|This article is outdated. (March 2015)|
||This article possibly contains original research. (March 2015)|
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Along 4th Avenue in downtown Huntington. Huntington Arcade is visible to the left and Keith Albee is to the right.
|Location||925 Fourth Avenue
Huntington, West Virginia, U.S.
|Architect||Thomas W. Lamb|
|Part of||Downtown Huntington Historic District (#86000309)|
|Designated CP||February 24, 1986|
Keith-Albee is a theatre located along Fourth Avenue in downtown Huntington, West Virginia in the United States of America. The Keith-Albee was named after the Keith-Albee-Orpheum Corporation, one of the leading vaudeville performance chains at that time, to convince the directors of Keith-Albee-Orpheum to make the Keith-Albee a regular stop. It is listed on the National Register of Historic Places as part of the Downtown Huntington Historic District, and is currently being restored as a performing arts center.
The Keith-Albee Theatre in downtown Huntington, West Virginia opened to the public on May 7, 1928. Brothers A. B. and S. J. Hyman built the Keith and added it to their list of theaters along with the State, Orpheum and Huntington.
The new theater was constructed under the supervision of vaudeville tycoons B. F. Keith and Edward Albee, becoming a part of their Keith-Albee circuit, the premier vaudeville tour on the East Coast of the United States. the talented architect, Scottish-born Thomas W. Lamb designed the Keith-Albee. Lamb designed approximately 153 theaters around the world. Unfortunately, only forty-three of these grand theaters are still open, and seventy-one have been demolished. Keith and Albee oversaw the construction of two other Lamb-designed theaters at the same time as Huntington's Keith-Albee. The Stanley Theater in Utica, New York has been completely renovated and hosts a wide variety of performances. Keith’s Theater in Flushing, New York sits barren and gutted, awaiting demolition. Seating approximately 3,000 patrons, it exemplified the opulence and grandeur of the 1920s with a Mexican Baroque design style. Intricate plasterwork, chandeliers, and balconies create an atmosphere of sophistication, along with cosmetic rooms, smoking rooms, and fireplaces for men and women in the restrooms adjoining the main lobby. The Keith-Albee Theatre, which cost $2 million to construct in 1928, was dubbed a “temple of amusement” by Huntington’s Herald-Dispatch newspaper. The opening day performance on May 8, 1928 featured performer Rae Samuels, nicknamed the “Blue Streak of Vaudeville” for her versatile acting ability. The theatre survived a major flood in 1937.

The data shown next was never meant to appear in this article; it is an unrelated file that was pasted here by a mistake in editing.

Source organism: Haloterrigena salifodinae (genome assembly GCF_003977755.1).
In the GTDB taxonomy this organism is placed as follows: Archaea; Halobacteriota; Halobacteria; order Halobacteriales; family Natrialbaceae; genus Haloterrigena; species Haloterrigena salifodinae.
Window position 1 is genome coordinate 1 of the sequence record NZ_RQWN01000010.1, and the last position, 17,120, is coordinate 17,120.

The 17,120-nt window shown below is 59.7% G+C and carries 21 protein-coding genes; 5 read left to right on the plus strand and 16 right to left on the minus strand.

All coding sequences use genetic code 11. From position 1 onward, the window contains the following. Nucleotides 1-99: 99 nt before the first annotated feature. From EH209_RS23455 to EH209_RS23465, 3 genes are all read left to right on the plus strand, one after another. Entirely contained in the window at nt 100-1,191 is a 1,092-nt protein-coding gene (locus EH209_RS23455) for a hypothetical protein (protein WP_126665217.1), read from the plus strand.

The Keith-Albee Theatre was equipped with a Wurlitzer organ to accompany live performances and motion pictures. The organ was capable of creating almost any sound effect needed for silent films shown in the theater. This original organ was removed and sold in the 1950s after live music had lost some of its appeal. However, as a result of significant effort by Huntington native Robert Edmunds and his Huntington Theatre Organ Project, Inc., a 1927 Wurlitzer organ was purchased and reinstalled in the Keith-Albee in 2001. The Marshall Artists Series, was formed in 1936 and moved to the Keith-Albee in 1939. The Artists Series continues to bring a wide variety of entertainment to Huntington at the Keith-Albee including film festivals, Broadway shows, orchestras, and comedians. The Marshall Artists Series is a nonprofit organization based at Marshall University. In the 1960s and 70’s, the Keith-Albee and the Hyman family began to feel the impact of the growing television and motion picture industry. Faced with significant competition from surround sound multi-plexes springing up all over the country, the Hyman’s opted to convert the main auditorium into a three screen movie theater. Two smaller theaters were constructed in the east and west sections of the main auditorium. A fourth theater, and also the smallest, was later added in a retail space facing Fourth Avenue. It is now our screening room. In celebration of its 50th anniversary, the Keith-Albee featured a recreation of a vaudeville show starring famed singer Rudy Vallee. In 1988 the theater hosted a pre-screening benefit of the blockbuster movie Rainman. Actor Dustin Hoffman, as well as director Barry Levinson and producer Mark Johnson, traveled to Huntington and attended the benefit. Hoffman won the Academy Award for Best Actor in a Leading Role for his portrayal of an autistic savant in Rainman. Levinson and Johnson also won Academy Awards for Best Director and Best Picture, respectively.